Can you put the numbers 1 to 8 into the circles so that the four calculations are correct?
Place the numbers 1 to 10 in the circles so that each number is the difference between the two numbers just below it.
Place the numbers 1 to 6 in the circles so that each number is the difference between the two numbers just below it.
Choose four of the numbers from 1 to 9 to put in the squares so that the differences between joined squares are odd.
Find your way through the grid starting at 2 and following these operations. What number do you end on?
This task, written for the National Young Mathematicians' Award 2016, involves open-topped boxes made with interlocking cubes. Explore the number of units of paint that are needed to cover the boxes. . . .
Use the information about Sally and her brother to find out how many children there are in the Brown family.
Place six toy ladybirds into the box so that there are two ladybirds in every column and every row.
In Sam and Jill's garden there are two sorts of ladybirds with 7 spots or 4 spots. What numbers of total spots can you make?
This challenge is about finding the difference between numbers which have the same tens digit.
In your bank, you have three types of coins. The number of spots shows how much they are worth. Can you choose coins to exchange with the groups given to make the same total?
There are to be 6 homes built on a new development site. They could be semi-detached, detached or terraced houses. How many different combinations of these can you find?
This problem is based on a code using two different prime numbers less than 10. You'll need to multiply them together and shift the alphabet forwards by the result. Can you decipher the code?
Here you see the front and back views of a dodecahedron. Each vertex has been numbered so that the numbers around each pentagonal face add up to 65. Can you find all the missing numbers?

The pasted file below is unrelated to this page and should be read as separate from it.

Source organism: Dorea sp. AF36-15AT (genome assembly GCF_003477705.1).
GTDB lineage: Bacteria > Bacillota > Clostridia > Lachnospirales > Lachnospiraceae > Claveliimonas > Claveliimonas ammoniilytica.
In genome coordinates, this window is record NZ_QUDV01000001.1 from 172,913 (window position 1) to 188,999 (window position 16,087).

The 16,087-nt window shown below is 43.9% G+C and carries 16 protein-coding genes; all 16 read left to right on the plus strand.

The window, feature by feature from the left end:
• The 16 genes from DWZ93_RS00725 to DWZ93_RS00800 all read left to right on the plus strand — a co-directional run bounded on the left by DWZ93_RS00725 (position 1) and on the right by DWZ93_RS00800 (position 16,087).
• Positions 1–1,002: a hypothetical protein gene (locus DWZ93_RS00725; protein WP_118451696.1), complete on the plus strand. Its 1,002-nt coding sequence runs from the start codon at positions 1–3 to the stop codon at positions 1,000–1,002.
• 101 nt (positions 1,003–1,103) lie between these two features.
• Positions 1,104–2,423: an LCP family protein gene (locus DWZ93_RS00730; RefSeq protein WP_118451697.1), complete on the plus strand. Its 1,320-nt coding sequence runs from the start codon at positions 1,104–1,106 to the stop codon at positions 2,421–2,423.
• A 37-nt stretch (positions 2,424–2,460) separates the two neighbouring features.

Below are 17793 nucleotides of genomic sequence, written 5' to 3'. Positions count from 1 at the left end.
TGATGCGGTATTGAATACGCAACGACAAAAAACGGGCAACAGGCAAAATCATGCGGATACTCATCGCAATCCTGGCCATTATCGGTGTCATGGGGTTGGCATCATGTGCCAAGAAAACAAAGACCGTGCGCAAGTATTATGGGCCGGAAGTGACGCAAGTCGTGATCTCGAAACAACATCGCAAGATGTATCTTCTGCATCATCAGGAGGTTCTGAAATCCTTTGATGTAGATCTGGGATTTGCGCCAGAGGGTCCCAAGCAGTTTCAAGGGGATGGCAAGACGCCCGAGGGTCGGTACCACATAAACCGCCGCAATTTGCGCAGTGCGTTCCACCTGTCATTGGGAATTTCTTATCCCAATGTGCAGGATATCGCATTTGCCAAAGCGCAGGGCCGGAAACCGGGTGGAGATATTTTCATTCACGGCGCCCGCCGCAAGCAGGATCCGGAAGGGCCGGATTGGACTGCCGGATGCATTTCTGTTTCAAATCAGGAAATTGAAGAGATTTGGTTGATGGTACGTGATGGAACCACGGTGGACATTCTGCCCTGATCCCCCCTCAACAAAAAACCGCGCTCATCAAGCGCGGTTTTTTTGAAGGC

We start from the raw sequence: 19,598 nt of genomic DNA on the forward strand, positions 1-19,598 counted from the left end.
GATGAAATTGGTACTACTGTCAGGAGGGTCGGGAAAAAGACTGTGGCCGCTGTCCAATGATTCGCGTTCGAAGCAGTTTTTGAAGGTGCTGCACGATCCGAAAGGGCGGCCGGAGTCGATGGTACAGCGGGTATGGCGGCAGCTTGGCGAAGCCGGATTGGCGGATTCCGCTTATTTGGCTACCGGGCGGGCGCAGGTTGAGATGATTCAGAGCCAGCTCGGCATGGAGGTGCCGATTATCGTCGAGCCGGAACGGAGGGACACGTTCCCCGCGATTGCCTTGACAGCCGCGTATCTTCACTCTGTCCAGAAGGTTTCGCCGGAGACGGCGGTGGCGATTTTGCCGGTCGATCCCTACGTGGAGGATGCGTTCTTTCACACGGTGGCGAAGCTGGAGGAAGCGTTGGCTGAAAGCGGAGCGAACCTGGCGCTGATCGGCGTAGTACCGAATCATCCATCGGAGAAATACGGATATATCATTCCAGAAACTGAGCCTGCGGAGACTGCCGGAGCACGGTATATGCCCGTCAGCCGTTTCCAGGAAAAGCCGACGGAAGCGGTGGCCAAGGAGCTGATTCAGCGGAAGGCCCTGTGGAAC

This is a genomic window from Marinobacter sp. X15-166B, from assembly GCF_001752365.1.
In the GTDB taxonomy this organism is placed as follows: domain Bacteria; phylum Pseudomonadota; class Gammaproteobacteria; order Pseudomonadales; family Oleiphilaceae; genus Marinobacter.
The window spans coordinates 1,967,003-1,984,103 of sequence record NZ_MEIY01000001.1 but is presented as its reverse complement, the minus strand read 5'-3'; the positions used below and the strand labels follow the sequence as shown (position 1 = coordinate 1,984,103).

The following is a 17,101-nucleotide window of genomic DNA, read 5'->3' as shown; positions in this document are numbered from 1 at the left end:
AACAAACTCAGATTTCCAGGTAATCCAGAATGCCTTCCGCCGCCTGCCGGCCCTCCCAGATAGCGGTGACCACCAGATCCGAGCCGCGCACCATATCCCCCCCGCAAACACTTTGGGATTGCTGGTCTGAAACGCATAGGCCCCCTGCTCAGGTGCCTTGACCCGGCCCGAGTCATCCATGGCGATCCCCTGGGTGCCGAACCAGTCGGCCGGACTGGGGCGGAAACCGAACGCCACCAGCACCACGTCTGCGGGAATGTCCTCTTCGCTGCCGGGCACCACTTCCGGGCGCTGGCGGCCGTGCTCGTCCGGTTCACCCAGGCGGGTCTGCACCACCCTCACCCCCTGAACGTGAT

Can you make a train the same length as Laura's but using three differently coloured rods? Is there only one way of doing it?
Make one big triangle so the numbers that touch on the small triangles add to 10. You could use the interactivity to help you.
Can you hang weights in the right place to make the equaliser balance?
If you hang two weights on one side of this balance, in how many different ways can you hang three weights on the other side for it to be balanced?
Ben has five coins in his pocket. How much money might he have?
Arrange eight of the numbers between 1 and 9 in the Polo Square below so that each side adds to the same total.
Add the sum of the squares of four numbers between 10 and 20 to the sum of the squares of three numbers less than 6 to make the square of another, larger, number.
Use these head, body and leg pieces to make Robot Monsters which are different heights.
Ram divided 15 pennies among four small bags. He could then pay any sum of money from 1p to 15p without opening any bag. How many pennies did Ram put in each bag?
Tim had nine cards each with a different number from 1 to 9 on it. How could he have put them into three piles so that the total in each pile was 15?